File>Export>QMesh Sims 3 Geom Exporter and save your file with a descriptive name. Make sure to put LOD0 somewhere in the filename. I usually also save mine with a number, as I often end up going back and editing it. So, for example, "CurlTailAdult-LOD0-v1" is a good file name.
Make your LODS
Unfortunately, you're not done yet. Sims 3 uses not only a high detail version of the mesh, but also 3 lower detail versions used for the portrait picture, when detail settings are set low, and when zoomed out.
You might be able to get away with using the same mesh for LOD0 and LOD1 if you have a very low-poly mesh (like Maxis conversions from TS2 to TS3 - custom meshes are usually higher) but your other LODs need to be quite low. To see the poly count of your LOD0, select the whole thing in Face select mode, and do Tools>SelPolyCount.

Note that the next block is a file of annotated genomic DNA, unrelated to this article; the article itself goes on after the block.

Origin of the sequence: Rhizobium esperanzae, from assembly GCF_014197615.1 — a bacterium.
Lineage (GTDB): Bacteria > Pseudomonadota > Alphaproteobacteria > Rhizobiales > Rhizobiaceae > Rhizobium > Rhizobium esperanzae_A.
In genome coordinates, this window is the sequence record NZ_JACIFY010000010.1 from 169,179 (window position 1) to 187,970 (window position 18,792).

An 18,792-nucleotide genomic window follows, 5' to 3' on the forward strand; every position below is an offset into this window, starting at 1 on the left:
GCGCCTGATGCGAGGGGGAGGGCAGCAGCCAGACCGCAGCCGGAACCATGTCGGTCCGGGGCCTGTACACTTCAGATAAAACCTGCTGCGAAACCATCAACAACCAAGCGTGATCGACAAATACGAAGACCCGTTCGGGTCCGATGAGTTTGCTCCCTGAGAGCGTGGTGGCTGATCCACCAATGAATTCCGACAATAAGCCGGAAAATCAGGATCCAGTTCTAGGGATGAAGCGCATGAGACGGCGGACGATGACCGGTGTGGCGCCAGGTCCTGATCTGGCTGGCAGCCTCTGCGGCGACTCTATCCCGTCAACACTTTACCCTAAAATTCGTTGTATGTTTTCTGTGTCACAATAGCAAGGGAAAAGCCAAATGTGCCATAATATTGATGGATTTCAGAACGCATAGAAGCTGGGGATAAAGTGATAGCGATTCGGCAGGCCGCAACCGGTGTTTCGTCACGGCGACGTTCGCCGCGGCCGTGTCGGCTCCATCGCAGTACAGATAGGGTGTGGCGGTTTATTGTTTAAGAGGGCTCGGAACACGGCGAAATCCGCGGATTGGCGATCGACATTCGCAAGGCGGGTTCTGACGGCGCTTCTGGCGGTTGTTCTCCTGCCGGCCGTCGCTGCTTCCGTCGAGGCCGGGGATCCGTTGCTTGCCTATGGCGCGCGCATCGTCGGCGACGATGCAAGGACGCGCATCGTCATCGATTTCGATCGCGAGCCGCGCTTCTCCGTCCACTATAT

Drag the slider over to the left and you'll see how the number changes. That's your reduced poly count. Click the floppy disk icon to apply changes. It may look kind of ugly, but the only ones that really matter are the LOD0 (used in high detail) and LOD1 (used in low detail and in the portrait pictures) - the others are only used when zoomed WAY out so as long as the overall shape still resembles your hair, it's fine if they're kind of fug.
For LOD1, you'll want about half the count for LOD0. LOD2 should have about half of that, and LOD3 should have no more than about 250 polys.